One vision that might work: The core group of people who have been doing everything from pulling weeds to planting gardens has set the wheels of revitalization in motion. Low cost housing and low taxes are in place to attract new or returning residents. One demographic group to target; former Clairton residents who left for college or service or jobs and settled in other parts of the country, are now retired and would like to return to their roots. Several have already made the move and others have expressed an interest in doing so. Another target demographic includes young urban professionals who work in downtown Pittsburgh but would like to live and rear their children in a healthy bedroom community rather than the city. A third demographic is renters and potential first-time homebuyers. These groups include people who would be willing to take the Clairton advantages in exchange for sweat equity that would require repair and cleanup of Clairton properties. Most Clairton homes have garages, off street parking, and those wonderful alleys that allow access not found in most urban homes. Had the Highway 43 at the Large interchange been completed, it would be an easy commute to downtown. But since completion is not expected in the near future, lets look at alternatives.

What comes next: My career included teaching graduate university students and my favorite class was Research. The first class would start with the following story: “A boy scout needed one more good deed to complete requirements for a merit badge. He decided his good deed would be to a little old lady across the street. So he told his mother of his plan and that he might be a little late getting home in case the lady needed additional assistance. Dinnertime came and went and the lad did not come home. When he finally arrived his irate mother, who had been worried sick by his absence asked, “Where the HELL have you been until this hour?” The lad sheepishly reminded her of his mission and his mother asked, “…And that took you until NOW?”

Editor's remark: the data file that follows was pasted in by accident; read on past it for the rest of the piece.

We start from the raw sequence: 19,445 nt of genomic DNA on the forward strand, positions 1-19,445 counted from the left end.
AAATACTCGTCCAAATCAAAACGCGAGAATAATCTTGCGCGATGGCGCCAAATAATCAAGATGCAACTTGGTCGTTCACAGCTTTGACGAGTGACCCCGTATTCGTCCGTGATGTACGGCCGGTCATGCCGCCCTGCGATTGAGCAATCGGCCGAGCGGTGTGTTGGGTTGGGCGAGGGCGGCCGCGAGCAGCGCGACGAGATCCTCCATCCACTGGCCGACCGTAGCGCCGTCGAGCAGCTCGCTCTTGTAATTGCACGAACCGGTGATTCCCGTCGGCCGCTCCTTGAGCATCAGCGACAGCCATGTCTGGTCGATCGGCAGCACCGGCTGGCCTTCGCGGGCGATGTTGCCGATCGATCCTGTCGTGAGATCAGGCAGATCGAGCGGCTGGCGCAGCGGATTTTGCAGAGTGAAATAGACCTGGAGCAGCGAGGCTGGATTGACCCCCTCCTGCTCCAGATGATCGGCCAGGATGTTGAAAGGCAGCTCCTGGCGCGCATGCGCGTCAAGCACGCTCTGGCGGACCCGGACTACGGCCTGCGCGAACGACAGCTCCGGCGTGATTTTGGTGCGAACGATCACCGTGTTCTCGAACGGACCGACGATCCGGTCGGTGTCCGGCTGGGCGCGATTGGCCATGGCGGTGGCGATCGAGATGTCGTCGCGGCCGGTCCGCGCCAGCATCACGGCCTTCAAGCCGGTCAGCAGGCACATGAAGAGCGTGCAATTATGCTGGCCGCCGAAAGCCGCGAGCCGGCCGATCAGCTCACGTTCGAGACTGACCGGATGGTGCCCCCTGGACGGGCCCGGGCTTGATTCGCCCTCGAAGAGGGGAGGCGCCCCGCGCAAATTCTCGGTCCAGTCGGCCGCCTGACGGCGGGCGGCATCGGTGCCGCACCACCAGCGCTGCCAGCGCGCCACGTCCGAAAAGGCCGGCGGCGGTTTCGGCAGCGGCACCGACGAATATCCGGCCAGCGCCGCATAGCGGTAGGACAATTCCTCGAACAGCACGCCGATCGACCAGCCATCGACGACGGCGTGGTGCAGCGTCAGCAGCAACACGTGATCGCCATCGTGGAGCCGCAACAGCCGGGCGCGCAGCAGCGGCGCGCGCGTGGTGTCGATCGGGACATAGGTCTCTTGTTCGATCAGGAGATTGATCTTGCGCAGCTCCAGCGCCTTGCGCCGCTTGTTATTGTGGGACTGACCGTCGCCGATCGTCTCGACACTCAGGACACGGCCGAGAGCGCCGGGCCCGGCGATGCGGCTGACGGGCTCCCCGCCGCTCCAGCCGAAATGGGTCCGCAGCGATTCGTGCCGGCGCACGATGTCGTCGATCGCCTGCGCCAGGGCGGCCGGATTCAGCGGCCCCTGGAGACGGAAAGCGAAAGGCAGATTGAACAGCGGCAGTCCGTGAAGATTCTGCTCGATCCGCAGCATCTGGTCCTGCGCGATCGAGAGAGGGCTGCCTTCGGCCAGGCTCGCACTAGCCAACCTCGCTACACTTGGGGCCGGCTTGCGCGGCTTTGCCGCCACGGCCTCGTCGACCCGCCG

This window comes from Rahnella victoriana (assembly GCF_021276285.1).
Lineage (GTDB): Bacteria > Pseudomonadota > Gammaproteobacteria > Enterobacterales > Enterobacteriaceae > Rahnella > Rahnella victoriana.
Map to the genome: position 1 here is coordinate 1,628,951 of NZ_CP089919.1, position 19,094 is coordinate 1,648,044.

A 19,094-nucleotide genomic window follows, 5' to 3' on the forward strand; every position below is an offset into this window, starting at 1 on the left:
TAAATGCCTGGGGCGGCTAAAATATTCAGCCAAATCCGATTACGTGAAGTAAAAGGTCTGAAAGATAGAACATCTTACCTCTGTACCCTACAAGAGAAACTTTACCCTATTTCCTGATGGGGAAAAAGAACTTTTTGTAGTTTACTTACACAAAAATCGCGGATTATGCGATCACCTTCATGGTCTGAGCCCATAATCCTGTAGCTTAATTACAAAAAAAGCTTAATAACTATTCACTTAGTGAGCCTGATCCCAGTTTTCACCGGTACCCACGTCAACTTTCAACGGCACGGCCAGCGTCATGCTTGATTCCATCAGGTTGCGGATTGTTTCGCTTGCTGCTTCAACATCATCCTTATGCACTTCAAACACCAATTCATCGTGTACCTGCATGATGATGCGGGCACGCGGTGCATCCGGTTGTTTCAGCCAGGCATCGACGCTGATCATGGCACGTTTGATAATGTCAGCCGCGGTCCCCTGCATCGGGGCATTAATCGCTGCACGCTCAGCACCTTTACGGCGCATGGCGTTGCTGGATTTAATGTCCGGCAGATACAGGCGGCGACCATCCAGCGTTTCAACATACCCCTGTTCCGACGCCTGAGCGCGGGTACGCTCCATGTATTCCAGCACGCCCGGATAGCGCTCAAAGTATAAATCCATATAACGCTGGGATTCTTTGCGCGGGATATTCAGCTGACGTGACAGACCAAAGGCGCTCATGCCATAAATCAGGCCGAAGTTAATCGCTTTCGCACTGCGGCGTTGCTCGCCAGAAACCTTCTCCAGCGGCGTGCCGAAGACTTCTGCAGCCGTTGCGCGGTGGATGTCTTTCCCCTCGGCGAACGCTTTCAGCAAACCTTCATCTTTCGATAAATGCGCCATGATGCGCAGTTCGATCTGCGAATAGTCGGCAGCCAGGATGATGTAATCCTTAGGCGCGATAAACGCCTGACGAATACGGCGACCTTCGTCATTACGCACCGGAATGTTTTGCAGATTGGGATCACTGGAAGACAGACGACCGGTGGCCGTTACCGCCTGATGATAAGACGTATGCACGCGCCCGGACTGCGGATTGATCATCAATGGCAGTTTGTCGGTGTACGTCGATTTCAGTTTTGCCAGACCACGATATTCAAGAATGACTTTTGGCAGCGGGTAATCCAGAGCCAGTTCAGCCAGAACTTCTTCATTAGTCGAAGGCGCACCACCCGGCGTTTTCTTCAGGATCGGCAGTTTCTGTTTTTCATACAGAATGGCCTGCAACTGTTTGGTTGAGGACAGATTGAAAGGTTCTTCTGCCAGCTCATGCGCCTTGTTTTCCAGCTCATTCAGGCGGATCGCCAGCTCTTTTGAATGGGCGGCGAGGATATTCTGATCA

His response: “She didn’t want to go.”

The parable is a reminder that before a task is to be undertaken several steps must be completed. A needs assessment and a plan outlining specific tasks, a timeline, project priorities and a host of other planning will insure that things are accomplished and that the improvement plan continues. A core committee needs to be formed with representatives from as many components of Clairton life included as possible. The mayor and City Council must be included as well as key members from the churches, business community, school district, and the community in general.

Only the beginning: The ideas above are some that can be implemented with little upfront cash and lots of sweat equity. We have already seen what a handful of Clairton residents are capable of doing. The time is now. The place is Clairton. Send your contact information to the email address below and it will be forwarded to those who have begun the taskof rebuilding Clairton one brick at a time.

 A little blogging music Maestro: “Help” by The Beatles.

Dr. Forgot

1 comment:

C.J. Williams said...

Thanks for this good post on Clairton's future prospects. I moved to Clairton in 1998, mainly attracted by the housing prices and low taxes, and have found it to be a fine place to live and raise my family. I have also seen great improvements over the last 14 years in terms of public services, police presence, crime reduction, etc. Thanks for keeping a positive outlook on Clairton alive on the internet!